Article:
Anyone who can keep a jazz trio intact for ten years, as pianist Lynne Arriale has done, deserves a medal for doing nothing more than that. But Arriale does more. For one thing, she plays flawlessly, as one would expect from someone who has caressed the keyboard as long as she has; for another, she composes and arranges; and last but not least, she charts the course that the trio will follow.
On Come Together, the path Arriale has chosen is one of freshness and originality, canvassing half a dozen of her own compositions, a pair of traditional themes and John Lennon/Paul McCartney's shuffling title selection. Arriale, bassist Jay Anderson and drummer Steve Davis work seamlessly togetherno surprise there eitherand if there is any complaint to be made, and a small one at that, it would be with the choice of material. Arriale's compositions are essentially admirable, but any resemblance between them and better-known jazz or popular standards is negligible. The time-honored motifs "Red Is the Rose" (a.k.a. "Loch Lomond") and "Iko, Iko," with its charismatic New Orleans ambiance, are intrinsically more interesting than their counterparts.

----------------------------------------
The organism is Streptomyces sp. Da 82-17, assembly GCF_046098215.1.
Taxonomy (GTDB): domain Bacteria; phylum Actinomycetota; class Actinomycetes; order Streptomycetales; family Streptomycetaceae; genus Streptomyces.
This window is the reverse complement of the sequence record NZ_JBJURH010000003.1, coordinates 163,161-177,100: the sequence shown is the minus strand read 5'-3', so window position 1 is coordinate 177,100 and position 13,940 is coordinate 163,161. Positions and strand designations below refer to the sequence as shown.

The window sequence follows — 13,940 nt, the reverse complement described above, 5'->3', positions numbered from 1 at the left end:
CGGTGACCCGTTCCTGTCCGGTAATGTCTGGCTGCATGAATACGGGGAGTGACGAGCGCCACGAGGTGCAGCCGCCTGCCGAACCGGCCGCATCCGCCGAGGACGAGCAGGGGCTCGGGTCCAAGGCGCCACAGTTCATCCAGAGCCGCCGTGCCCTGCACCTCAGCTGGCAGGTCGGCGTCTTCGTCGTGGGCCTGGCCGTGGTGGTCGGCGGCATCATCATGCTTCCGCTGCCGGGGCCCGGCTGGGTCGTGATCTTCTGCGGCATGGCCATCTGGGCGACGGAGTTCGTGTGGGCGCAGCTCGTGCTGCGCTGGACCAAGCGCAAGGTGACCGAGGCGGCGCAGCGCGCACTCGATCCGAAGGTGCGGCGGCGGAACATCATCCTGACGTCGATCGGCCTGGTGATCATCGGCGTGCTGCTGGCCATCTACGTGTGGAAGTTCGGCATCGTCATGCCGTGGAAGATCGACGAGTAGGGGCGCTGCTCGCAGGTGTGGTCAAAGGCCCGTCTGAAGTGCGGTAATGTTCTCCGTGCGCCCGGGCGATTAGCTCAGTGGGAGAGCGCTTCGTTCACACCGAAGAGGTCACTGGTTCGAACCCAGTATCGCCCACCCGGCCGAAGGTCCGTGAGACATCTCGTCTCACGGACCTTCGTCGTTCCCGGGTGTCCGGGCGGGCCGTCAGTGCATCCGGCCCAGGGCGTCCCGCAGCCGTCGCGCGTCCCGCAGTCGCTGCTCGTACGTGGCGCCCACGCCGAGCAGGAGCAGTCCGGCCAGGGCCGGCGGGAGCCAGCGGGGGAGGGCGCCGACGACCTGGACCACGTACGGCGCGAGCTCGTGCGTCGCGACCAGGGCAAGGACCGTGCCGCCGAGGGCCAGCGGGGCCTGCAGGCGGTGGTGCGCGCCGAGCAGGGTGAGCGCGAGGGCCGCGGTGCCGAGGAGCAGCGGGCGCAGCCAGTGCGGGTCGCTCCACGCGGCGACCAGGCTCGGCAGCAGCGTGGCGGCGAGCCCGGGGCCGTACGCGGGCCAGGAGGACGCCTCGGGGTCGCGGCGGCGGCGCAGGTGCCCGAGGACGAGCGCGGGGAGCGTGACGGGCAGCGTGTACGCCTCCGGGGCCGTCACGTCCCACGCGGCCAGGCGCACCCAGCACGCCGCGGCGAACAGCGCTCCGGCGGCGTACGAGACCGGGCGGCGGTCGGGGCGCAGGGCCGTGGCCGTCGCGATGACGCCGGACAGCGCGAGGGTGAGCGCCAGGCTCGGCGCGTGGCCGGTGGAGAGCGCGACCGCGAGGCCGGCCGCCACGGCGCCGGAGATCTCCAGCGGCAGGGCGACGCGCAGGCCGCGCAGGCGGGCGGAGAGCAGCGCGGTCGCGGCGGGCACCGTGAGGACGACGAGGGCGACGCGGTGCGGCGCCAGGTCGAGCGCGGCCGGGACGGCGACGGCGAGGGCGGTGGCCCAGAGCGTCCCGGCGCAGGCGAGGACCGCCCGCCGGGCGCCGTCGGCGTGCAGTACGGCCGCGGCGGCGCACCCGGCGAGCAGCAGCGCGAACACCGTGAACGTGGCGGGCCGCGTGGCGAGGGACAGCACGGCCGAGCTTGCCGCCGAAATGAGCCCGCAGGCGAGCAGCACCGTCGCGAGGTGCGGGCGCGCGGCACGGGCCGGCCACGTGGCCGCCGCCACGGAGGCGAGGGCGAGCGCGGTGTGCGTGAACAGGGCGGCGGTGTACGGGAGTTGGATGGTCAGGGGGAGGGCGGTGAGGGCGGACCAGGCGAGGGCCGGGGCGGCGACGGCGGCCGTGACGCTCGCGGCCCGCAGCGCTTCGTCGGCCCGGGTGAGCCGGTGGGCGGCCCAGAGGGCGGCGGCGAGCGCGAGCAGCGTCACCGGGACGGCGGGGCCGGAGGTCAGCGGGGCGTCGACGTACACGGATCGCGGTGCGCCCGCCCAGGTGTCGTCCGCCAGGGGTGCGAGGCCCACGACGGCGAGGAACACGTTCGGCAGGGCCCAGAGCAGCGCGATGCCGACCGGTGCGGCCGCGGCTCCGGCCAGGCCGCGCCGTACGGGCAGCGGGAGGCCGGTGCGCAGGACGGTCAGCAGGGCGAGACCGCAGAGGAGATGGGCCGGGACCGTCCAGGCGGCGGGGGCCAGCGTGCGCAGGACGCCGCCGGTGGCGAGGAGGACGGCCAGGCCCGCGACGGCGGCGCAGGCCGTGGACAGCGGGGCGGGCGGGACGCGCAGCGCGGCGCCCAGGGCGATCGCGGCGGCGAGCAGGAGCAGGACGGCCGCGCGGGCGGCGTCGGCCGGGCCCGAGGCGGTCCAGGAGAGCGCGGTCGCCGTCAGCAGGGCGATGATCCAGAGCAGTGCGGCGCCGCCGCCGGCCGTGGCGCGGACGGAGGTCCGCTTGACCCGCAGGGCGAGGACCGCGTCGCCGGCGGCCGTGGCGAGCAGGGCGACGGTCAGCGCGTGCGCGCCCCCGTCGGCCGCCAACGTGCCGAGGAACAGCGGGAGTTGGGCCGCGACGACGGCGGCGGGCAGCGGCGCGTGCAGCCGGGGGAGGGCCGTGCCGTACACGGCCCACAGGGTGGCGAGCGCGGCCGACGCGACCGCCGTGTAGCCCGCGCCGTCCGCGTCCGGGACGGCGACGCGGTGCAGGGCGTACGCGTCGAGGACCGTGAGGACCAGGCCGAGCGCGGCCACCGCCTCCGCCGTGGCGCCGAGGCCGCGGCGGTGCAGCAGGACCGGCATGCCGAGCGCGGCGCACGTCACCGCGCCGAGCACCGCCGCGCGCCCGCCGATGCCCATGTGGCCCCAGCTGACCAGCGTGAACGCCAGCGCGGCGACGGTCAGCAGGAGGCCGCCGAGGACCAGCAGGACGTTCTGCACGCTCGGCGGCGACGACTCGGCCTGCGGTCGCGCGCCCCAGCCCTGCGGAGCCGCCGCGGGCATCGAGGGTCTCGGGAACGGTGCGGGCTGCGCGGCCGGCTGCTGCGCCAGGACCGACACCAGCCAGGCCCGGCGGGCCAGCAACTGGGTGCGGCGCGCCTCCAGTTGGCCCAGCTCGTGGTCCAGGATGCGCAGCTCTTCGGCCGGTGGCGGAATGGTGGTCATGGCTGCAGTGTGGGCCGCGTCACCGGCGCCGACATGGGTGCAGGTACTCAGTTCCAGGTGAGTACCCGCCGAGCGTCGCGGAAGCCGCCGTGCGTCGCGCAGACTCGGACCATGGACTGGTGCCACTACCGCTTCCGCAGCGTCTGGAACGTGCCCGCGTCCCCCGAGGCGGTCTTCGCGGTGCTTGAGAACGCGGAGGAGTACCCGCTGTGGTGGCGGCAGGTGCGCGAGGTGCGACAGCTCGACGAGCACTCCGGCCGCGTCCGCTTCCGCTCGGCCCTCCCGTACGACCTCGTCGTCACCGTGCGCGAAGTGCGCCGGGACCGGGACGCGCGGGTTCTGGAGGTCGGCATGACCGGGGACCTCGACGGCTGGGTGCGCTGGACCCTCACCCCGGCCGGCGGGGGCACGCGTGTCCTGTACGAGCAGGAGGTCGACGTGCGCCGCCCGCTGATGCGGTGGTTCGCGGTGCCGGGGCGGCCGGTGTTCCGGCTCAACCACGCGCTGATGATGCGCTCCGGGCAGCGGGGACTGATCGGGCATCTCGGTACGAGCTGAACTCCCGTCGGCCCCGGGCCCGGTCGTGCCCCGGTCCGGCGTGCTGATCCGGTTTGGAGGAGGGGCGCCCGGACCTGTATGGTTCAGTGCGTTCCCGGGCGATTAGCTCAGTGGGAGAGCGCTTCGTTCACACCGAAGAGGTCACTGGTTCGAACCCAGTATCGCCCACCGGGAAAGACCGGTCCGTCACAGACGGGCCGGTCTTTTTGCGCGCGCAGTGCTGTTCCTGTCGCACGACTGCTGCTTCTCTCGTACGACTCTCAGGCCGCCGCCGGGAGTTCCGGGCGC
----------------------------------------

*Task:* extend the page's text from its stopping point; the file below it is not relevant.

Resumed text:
But regardless of what she is playing, Arriale pours her heart and soul into the enterprise, a posture that is arguably more important than the basic structure of the song itself, and one with which no reasonable onlooker could find fault. Arriale's technique is beyond reproach, and she uses it to enhance the natural warmth and intelligence of her approach to music in general and jazz in particular. One can't ask for more than that.
Even though the music is at times less than mesmerizing, Arriale's accomplished trio clears that hurdle and celebrates its tenth anniversary in style, making the arduous seem effortless while emphasizing the best qualities in every number. They comprise a formidable team, which one hopes may endure beyond a silver or even a golden anniversary.
Personnel: Lynne Arriale, piano; Jay Anderson, bass; Steve Davis, drums.